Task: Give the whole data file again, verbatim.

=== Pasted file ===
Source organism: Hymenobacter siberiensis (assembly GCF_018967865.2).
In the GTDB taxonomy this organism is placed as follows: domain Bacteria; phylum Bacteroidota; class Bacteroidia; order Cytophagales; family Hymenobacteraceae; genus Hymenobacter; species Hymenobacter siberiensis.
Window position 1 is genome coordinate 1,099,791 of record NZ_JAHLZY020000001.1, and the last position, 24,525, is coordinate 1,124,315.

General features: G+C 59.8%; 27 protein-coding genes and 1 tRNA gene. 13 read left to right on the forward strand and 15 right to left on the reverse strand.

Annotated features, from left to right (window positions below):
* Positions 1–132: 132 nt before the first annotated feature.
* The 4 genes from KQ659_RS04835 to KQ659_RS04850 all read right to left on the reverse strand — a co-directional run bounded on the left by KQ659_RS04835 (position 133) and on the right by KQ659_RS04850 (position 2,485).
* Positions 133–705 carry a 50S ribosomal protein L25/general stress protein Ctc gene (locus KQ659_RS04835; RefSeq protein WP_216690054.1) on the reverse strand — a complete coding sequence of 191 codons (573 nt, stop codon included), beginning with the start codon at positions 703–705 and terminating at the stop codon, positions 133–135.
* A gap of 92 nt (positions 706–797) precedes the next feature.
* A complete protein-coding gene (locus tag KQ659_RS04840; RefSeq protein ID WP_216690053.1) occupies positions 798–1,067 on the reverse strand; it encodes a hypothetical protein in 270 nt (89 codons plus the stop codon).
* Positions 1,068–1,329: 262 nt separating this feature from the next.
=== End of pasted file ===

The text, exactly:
Source organism: Hymenobacter siberiensis (assembly GCF_018967865.2).
In the GTDB taxonomy this organism is placed as follows: domain Bacteria; phylum Bacteroidota; class Bacteroidia; order Cytophagales; family Hymenobacteraceae; genus Hymenobacter; species Hymenobacter siberiensis.
Window position 1 is genome coordinate 1,099,791 of record NZ_JAHLZY020000001.1, and the last position, 24,525, is coordinate 1,124,315.

General features: G+C 59.8%; 27 protein-coding genes and 1 tRNA gene. 13 read left to right on the forward strand and 15 right to left on the reverse strand.

Annotated features, from left to right (window positions below):
* Positions 1–132: 132 nt before the first annotated feature.
* The 4 genes from KQ659_RS04835 to KQ659_RS04850 all read right to left on the reverse strand — a co-directional run bounded on the left by KQ659_RS04835 (position 133) and on the right by KQ659_RS04850 (position 2,485).
* Positions 133–705 carry a 50S ribosomal protein L25/general stress protein Ctc gene (locus KQ659_RS04835; RefSeq protein WP_216690054.1) on the reverse strand — a complete coding sequence of 191 codons (573 nt, stop codon included), beginning with the start codon at positions 703–705 and terminating at the stop codon, positions 133–135.
* A gap of 92 nt (positions 706–797) precedes the next feature.
* A complete protein-coding gene (locus tag KQ659_RS04840; RefSeq protein ID WP_216690053.1) occupies positions 798–1,067 on the reverse strand; it encodes a hypothetical protein in 270 nt (89 codons plus the stop codon).
* Positions 1,068–1,329: 262 nt separating this feature from the next.